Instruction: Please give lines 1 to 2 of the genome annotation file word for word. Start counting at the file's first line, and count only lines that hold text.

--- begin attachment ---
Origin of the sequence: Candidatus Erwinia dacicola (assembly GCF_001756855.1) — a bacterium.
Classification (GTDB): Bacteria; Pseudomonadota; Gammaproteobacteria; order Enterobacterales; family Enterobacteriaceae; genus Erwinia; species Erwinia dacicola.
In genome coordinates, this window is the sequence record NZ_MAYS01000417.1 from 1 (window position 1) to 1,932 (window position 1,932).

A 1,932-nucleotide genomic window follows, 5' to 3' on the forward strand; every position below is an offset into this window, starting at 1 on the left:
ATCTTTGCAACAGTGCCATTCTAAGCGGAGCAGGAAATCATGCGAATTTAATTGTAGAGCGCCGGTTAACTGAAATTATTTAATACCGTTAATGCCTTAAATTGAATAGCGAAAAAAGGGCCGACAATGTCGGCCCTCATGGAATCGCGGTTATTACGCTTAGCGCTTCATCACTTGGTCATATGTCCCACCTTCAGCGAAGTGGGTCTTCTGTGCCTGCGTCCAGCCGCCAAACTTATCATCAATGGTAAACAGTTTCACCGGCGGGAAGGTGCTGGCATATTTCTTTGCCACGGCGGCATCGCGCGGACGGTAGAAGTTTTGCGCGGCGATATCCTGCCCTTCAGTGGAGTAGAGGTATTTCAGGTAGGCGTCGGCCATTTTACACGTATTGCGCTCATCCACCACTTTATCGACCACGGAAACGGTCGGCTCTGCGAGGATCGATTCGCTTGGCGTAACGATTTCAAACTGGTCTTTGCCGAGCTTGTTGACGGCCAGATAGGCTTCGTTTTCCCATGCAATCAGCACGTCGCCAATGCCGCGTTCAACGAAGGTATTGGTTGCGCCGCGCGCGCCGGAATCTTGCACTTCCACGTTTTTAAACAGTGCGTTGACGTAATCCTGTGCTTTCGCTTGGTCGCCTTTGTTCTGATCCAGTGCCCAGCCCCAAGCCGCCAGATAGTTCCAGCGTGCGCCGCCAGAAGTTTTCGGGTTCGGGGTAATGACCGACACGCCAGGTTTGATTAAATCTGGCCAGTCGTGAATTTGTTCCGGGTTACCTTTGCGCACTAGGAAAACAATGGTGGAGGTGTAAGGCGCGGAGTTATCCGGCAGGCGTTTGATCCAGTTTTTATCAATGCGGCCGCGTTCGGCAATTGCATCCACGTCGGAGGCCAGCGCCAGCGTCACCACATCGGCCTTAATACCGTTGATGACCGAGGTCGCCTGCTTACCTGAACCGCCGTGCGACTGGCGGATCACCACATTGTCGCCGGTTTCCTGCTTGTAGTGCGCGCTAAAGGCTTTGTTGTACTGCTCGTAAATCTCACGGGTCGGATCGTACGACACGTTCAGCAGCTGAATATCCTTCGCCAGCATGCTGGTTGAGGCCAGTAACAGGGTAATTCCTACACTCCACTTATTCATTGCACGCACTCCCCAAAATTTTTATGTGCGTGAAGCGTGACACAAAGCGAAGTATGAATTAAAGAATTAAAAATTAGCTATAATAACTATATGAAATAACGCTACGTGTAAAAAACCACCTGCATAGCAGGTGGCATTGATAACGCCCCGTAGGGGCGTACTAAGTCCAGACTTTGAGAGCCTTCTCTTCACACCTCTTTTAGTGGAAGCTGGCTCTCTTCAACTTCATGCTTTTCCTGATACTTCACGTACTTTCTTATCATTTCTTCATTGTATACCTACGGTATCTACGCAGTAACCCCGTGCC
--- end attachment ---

Origin of the sequence: Candidatus Erwinia dacicola (assembly GCF_001756855.1) — a bacterium.
Classification (GTDB): Bacteria; Pseudomonadota; Gammaproteobacteria; order Enterobacterales; family Enterobacteriaceae; genus Erwinia; species Erwinia dacicola.